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Your lead free soldering experiences?

Discussion in 'General Electronics Chat' started by Leftyretro, Mar 20, 2007.

  1. Leftyretro

    Leftyretro New Member

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    So I've seen that most of the component manufactures have or are converting to lead free products, I know the basics of why and how but looking for practical problems or advice some on you might have come across.

    I have a nice normal soldering station and enough tin/lead solder to last my lifetime so I'm mostly interested in any future problems I might run up across continuing to use what I have always used.

    Such as will lead free component leads not solder well with tin/lead solder?. Will new blank PCBs still accept lead solder onto their pads and into their vias?

    I don't plan on ever selling anything I create so I don't think the laws apply to me as far as being able to continue to use my existing solder and tools, is this naive on me?

    I'm also hoping that a whole lot of older leaded components become avalible on E-bay for great prices that can't be sold via normal commerical retail means, is that a possiblity? Does the law require component manufactures to destroy their old lead stock after a certain date?


    Lefty
     
  2. dknguyen

    dknguyen Well-Known Member

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    It's a pain in the ass to solder it if you don't have great equipment. It's even worse to desolder it. Standard lead-free solder and leaded solder (soldering, plated, component pin, or otherwise) mix fines. THere are a few exotic compounds (like really really really low temperature solder with crappy mechanical properties, and a few others that are really sensitive to impurities) out there that do not, but you won't run into those unless you go out looking for them (no one uses them for those reasons so it's all special order). The problem for me is melting the solder in the first place- it mixes fine once it's melted.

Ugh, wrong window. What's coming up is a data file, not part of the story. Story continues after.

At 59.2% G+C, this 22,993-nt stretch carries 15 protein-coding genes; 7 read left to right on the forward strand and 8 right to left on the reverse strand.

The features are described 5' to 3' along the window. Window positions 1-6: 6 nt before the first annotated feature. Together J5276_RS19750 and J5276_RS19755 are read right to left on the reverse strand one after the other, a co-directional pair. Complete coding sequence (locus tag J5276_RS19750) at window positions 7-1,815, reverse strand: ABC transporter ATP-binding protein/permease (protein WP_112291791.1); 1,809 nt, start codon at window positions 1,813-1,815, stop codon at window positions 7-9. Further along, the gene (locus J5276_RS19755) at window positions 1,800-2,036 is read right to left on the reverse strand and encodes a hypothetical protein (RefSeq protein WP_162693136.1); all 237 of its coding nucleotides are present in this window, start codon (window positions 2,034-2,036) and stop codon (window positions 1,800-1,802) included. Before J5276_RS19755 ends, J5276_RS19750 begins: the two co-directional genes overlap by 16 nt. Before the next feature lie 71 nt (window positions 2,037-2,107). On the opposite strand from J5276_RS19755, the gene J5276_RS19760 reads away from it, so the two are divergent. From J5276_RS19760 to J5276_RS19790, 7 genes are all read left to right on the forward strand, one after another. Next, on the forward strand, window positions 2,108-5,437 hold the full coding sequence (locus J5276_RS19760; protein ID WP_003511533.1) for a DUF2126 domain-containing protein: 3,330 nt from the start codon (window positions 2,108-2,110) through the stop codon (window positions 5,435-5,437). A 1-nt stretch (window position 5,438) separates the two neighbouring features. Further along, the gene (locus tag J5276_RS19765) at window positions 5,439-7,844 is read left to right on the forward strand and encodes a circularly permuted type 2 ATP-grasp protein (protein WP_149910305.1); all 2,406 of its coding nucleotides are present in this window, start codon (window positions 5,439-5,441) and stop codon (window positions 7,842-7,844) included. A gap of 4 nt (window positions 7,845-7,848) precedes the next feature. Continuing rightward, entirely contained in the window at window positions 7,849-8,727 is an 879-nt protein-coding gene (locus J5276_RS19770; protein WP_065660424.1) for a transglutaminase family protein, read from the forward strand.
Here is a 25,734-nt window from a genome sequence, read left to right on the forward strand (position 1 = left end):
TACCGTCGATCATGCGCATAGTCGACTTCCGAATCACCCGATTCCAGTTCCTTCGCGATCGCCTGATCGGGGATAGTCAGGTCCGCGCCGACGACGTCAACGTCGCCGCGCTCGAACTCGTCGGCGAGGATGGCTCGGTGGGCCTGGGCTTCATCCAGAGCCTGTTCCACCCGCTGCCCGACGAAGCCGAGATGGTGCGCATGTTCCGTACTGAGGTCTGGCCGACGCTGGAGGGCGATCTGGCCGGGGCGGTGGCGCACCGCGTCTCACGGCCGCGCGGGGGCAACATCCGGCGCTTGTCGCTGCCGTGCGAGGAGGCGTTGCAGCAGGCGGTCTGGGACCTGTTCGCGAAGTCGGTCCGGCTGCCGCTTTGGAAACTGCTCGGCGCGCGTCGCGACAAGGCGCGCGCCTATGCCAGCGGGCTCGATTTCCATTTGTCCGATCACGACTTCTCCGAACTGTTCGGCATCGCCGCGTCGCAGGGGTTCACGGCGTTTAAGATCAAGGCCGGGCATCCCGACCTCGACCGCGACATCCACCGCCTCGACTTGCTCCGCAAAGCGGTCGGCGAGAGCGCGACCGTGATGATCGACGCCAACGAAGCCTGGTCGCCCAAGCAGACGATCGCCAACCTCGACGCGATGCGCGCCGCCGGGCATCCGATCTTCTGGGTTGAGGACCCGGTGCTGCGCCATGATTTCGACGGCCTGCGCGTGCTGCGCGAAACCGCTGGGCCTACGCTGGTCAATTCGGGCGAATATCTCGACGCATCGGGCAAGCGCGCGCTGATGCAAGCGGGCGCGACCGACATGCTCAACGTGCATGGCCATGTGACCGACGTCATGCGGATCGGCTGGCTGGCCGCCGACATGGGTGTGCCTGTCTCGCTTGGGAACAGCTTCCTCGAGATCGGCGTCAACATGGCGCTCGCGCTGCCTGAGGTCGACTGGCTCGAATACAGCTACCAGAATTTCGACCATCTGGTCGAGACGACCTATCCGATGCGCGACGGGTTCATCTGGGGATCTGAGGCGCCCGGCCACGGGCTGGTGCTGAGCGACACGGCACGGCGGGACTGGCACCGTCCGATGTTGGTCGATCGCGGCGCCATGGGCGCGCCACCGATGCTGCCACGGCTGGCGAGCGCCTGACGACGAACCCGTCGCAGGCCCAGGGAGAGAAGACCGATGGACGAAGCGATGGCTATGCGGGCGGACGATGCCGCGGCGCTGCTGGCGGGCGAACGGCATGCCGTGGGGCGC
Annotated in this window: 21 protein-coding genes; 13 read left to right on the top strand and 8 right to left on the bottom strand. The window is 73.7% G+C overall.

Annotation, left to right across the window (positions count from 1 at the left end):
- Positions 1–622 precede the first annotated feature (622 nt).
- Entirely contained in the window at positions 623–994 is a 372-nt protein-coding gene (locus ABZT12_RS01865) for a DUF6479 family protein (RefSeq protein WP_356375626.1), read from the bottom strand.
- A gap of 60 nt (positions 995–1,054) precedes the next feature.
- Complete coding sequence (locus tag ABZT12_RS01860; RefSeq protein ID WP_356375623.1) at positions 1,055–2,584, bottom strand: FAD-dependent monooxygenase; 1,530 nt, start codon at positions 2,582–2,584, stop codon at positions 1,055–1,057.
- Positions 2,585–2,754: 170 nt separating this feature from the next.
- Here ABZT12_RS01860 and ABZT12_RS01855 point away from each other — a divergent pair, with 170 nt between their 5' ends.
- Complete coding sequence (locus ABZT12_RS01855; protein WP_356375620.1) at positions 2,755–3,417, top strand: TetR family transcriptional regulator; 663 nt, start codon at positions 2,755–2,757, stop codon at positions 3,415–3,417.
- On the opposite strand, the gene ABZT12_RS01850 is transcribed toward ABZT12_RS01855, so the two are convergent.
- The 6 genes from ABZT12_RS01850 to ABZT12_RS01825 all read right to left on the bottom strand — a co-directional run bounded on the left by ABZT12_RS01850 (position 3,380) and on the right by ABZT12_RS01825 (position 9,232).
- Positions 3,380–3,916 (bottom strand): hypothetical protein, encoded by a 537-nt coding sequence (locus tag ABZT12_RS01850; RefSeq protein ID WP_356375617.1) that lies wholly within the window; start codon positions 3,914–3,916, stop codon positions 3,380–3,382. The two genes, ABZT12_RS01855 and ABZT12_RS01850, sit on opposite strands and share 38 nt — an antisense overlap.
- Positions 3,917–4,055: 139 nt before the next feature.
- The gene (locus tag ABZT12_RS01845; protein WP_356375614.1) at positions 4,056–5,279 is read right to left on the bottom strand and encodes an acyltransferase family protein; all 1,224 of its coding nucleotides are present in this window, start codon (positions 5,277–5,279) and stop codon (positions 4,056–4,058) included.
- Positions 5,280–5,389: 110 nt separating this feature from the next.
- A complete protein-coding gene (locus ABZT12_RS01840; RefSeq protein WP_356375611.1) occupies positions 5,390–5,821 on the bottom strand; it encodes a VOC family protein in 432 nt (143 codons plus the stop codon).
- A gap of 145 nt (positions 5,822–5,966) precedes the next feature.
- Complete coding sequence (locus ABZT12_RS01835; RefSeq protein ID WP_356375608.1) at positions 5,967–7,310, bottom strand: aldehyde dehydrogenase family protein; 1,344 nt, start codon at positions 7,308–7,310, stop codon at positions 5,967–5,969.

The ROHS directive allows components to be used until their EOL, so no they won't be on Ebay (they just cant be used in parts sold in the EU). It's even worse for the environment to go right ahead and destroy perfectly good Pb components. It's much better to just use them since they've already been made.

    The laws do not apply to you since you are not selling them (assuming you can still find lead solder in the store it in the future). Still, don't just toss it in the trash though.
     
    Last edited: Mar 20, 2007
  3. mneary

    mneary New Member

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    In answer to your questions,
    (1) Most (all I've seen) lead-free components solder just fine with good old 60/40.
    (2) You have to ask about your blank PCBs. Some use gold instead of tin/lead which is actually better. Some use bare tin which eventually tarnishes.
    (3) US and California aren't RoHS yet, and as dknguyen points out, anything you don't sell probably won't ever be a problem.
    (4) Your existing solder and tools will be fine until you deplete your stock. If you already have a lifetime supply, no problem.